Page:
Every June, people gather in one of the main squares of Florence, Italy, to attend a few soccer matches.
But this is no ordinary soccer.
In calcio Fiorentino, or Florentine soccer, players can use their hands to carry or throw the ball.
They can also use their hands to punch their opponents in the face.
This brutal game, which has been a tradition in Florence for hundreds of years, is the subject of “The Last Gladiators,” a photo series by German-based photographer Michael Lowa.
“Sometimes you can't see the ball,” Lowa said. “You only see fighting, fighting, fighting. Several small groups, sometimes a big group. Then — oh! — there's a ball. Then the ball is moving. Only one or two players are running behind the player with the ball. All other players are fighting.”
Centuries ago, Florentine soccer used to be played by aristocrats, Lowa said. Now it’s played by everyday people, often laborers or the unemployed.
“It's violent, but it's a very big part of the culture, the history,” Lowa said.
There are four teams who participate every year, each representing a different district of Florence. They are identified by color: the Blues, the Reds, the Whites and the Greens.
They face off every year in a tournament that concludes on June 24, San Giovanni Day. San Giovanni, or St. John the Baptist, is the patron saint of Florence.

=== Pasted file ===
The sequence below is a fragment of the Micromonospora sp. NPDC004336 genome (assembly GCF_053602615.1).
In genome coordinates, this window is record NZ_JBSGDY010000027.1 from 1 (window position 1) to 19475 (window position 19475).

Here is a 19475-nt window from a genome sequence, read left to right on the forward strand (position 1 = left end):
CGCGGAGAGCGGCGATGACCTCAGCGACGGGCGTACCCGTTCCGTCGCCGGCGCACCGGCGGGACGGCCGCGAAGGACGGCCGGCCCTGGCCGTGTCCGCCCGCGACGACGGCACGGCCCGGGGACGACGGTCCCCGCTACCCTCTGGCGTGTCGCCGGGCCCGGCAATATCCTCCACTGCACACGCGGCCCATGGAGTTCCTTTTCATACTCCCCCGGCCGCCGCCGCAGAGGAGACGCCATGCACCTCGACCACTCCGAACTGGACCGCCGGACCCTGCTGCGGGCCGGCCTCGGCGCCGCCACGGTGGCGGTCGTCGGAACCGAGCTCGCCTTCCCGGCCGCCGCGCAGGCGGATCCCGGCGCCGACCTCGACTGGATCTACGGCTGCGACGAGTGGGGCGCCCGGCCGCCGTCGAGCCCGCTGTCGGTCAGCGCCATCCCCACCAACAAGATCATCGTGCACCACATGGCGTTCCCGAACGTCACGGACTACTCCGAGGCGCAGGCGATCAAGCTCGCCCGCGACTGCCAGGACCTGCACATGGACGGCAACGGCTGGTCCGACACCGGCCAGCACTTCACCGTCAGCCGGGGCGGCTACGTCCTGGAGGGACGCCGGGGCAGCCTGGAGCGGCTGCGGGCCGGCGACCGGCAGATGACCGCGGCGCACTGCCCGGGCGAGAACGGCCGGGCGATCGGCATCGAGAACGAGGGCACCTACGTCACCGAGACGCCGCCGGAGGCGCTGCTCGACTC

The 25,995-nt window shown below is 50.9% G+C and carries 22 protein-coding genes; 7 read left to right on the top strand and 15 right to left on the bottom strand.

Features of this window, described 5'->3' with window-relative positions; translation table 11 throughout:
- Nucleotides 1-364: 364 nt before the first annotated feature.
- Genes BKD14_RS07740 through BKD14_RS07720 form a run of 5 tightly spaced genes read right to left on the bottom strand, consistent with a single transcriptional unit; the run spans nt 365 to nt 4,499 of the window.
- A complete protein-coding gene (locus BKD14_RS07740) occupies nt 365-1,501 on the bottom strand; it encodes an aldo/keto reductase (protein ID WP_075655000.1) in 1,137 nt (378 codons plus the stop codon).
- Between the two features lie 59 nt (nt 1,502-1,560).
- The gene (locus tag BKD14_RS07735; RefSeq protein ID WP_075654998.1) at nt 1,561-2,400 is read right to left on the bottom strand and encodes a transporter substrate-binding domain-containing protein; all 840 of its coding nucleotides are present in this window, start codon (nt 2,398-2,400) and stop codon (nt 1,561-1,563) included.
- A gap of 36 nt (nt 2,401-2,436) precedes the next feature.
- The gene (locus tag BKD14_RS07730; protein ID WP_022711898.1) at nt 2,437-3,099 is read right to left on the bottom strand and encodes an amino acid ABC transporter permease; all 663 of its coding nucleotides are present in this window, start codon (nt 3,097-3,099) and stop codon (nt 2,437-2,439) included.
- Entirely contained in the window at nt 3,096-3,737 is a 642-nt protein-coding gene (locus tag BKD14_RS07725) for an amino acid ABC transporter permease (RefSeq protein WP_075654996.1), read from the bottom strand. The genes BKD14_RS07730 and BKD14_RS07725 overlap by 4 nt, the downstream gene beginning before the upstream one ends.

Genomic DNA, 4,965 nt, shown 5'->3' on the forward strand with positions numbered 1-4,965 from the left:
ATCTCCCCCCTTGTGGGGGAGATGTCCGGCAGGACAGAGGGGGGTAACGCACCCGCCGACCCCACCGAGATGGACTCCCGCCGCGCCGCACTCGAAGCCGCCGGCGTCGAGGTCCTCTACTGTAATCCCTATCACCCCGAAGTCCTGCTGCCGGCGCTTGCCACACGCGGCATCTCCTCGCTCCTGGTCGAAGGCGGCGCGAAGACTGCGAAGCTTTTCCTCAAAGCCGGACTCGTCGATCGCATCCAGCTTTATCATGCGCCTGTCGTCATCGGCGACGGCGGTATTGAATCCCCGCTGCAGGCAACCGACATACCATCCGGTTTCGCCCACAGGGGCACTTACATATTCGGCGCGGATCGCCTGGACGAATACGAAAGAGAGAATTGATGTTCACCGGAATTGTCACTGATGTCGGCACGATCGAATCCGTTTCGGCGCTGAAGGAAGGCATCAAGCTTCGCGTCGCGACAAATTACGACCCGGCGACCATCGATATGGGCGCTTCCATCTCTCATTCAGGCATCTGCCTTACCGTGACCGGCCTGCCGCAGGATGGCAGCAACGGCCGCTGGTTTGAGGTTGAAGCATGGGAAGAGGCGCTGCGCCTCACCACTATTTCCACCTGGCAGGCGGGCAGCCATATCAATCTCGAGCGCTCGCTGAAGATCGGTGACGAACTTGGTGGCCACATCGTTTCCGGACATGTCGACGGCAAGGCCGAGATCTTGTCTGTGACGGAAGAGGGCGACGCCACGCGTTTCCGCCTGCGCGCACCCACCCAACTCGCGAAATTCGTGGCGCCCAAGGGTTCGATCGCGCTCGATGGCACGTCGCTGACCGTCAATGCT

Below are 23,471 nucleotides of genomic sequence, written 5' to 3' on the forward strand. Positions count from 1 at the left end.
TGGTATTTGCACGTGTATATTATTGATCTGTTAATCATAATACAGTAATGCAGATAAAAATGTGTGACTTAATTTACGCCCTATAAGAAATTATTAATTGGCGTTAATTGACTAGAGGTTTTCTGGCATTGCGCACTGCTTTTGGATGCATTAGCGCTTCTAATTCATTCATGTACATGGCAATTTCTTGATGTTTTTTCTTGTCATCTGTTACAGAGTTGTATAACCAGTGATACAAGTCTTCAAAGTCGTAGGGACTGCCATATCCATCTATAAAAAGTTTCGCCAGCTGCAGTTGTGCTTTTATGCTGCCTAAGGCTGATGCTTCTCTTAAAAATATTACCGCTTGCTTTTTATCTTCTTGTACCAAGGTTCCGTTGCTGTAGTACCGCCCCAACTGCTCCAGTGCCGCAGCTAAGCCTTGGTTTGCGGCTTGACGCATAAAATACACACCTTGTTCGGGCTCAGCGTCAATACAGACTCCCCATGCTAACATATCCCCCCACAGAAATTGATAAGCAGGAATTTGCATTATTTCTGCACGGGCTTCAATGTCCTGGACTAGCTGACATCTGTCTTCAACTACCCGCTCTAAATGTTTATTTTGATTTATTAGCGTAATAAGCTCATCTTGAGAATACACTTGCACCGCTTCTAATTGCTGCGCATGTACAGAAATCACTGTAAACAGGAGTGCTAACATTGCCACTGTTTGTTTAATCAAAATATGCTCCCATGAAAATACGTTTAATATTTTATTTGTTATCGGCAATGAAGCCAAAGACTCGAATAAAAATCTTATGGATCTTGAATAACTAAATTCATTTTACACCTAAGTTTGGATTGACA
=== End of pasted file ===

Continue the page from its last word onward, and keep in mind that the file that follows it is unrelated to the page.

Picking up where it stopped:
There are 27 players on each team. The object, like traditional soccer, is to score the most goals over the course of the match. These goals are much wider than traditional soccer goals, however, so more than one goalkeeper is needed.
During the 50-minute match, players can do almost anything to get the ball and prevent their opponents from scoring. Blood and broken bones are not uncommon.
Before the game begins, the players march to the sandy playing field in a great show of pageantry. Crowds cheer them on, and some reach over the fence to throw flowers onto the players.
The action is exhausting, intense. Players punch, kick, tackle and wrestle for every inch.
But when the game is over, normalcy is restored. Players embrace, seek medical treatment if needed, and go back to their anonymous, everyday lives.
“For a few days in the year, they're very, very important and famous,” Lowa said. “Everybody in the streets knows their name. But after one week, when (the games) are over, they're normal.”
- Kyle Almond, CNN